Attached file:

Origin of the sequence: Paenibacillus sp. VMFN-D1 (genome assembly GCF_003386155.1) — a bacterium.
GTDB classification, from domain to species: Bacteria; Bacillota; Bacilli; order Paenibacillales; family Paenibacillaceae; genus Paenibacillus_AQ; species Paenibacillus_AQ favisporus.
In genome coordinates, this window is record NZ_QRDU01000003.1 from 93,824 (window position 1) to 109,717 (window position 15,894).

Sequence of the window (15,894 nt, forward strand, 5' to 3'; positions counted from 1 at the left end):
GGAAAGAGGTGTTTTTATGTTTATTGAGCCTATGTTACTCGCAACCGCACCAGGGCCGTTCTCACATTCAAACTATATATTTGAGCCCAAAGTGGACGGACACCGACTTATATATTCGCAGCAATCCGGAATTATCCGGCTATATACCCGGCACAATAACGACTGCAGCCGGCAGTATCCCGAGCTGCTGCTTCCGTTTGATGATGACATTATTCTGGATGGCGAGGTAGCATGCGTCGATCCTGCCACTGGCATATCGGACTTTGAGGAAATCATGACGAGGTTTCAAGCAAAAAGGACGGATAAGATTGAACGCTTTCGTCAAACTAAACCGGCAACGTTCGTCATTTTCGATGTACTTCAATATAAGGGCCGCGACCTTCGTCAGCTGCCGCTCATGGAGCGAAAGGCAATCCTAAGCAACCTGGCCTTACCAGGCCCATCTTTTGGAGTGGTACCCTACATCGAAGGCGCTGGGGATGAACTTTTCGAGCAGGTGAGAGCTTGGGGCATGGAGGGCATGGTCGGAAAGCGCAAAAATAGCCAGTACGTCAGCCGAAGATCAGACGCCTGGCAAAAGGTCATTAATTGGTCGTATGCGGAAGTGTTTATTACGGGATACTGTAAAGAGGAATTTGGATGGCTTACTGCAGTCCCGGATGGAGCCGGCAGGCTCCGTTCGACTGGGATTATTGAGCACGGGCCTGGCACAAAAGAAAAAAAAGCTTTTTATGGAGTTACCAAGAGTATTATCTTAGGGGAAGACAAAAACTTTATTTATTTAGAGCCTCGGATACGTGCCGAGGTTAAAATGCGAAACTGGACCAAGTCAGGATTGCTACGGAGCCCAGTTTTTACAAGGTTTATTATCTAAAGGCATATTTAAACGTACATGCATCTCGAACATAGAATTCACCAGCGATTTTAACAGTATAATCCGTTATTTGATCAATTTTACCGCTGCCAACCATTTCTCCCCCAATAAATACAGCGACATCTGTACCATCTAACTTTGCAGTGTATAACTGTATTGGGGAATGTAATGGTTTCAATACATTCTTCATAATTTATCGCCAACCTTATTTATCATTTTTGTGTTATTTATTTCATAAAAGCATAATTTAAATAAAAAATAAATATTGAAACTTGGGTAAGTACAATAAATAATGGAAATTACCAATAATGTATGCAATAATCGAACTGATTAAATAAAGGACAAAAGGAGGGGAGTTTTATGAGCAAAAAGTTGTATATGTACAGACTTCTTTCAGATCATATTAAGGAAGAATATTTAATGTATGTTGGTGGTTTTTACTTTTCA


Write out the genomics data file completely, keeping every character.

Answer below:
Origin of the sequence: Paenibacillus sp. VMFN-D1 (genome assembly GCF_003386155.1) — a bacterium.
GTDB classification, from domain to species: Bacteria; Bacillota; Bacilli; order Paenibacillales; family Paenibacillaceae; genus Paenibacillus_AQ; species Paenibacillus_AQ favisporus.
In genome coordinates, this window is record NZ_QRDU01000003.1 from 93,824 (window position 1) to 109,717 (window position 15,894).

Sequence of the window (15,894 nt, forward strand, 5' to 3'; positions counted from 1 at the left end):
GGAAAGAGGTGTTTTTATGTTTATTGAGCCTATGTTACTCGCAACCGCACCAGGGCCGTTCTCACATTCAAACTATATATTTGAGCCCAAAGTGGACGGACACCGACTTATATATTCGCAGCAATCCGGAATTATCCGGCTATATACCCGGCACAATAACGACTGCAGCCGGCAGTATCCCGAGCTGCTGCTTCCGTTTGATGATGACATTATTCTGGATGGCGAGGTAGCATGCGTCGATCCTGCCACTGGCATATCGGACTTTGAGGAAATCATGACGAGGTTTCAAGCAAAAAGGACGGATAAGATTGAACGCTTTCGTCAAACTAAACCGGCAACGTTCGTCATTTTCGATGTACTTCAATATAAGGGCCGCGACCTTCGTCAGCTGCCGCTCATGGAGCGAAAGGCAATCCTAAGCAACCTGGCCTTACCAGGCCCATCTTTTGGAGTGGTACCCTACATCGAAGGCGCTGGGGATGAACTTTTCGAGCAGGTGAGAGCTTGGGGCATGGAGGGCATGGTCGGAAAGCGCAAAAATAGCCAGTACGTCAGCCGAAGATCAGACGCCTGGCAAAAGGTCATTAATTGGTCGTATGCGGAAGTGTTTATTACGGGATACTGTAAAGAGGAATTTGGATGGCTTACTGCAGTCCCGGATGGAGCCGGCAGGCTCCGTTCGACTGGGATTATTGAGCACGGGCCTGGCACAAAAGAAAAAAAAGCTTTTTATGGAGTTACCAAGAGTATTATCTTAGGGGAAGACAAAAACTTTATTTATTTAGAGCCTCGGATACGTGCCGAGGTTAAAATGCGAAACTGGACCAAGTCAGGATTGCTACGGAGCCCAGTTTTTACAAGGTTTATTATCTAAAGGCATATTTAAACGTACATGCATCTCGAACATAGAATTCACCAGCGATTTTAACAGTATAATCCGTTATTTGATCAATTTTACCGCTGCCAACCATTTCTCCCCCAATAAATACAGCGACATCTGTACCATCTAACTTTGCAGTGTATAACTGTATTGGGGAATGTAATGGTTTCAATACATTCTTCATAATTTATCGCCAACCTTATTTATCATTTTTGTGTTATTTATTTCATAAAAGCATAATTTAAATAAAAAATAAATATTGAAACTTGGGTAAGTACAATAAATAATGGAAATTACCAATAATGTATGCAATAATCGAACTGATTAAATAAAGGACAAAAGGAGGGGAGTTTTATGAGCAAAAAGTTGTATATGTACAGACTTCTTTCAGATCATATTAAGGAAGAATATTTAATGTATGTTGGTGGTTTTTACTTTTCA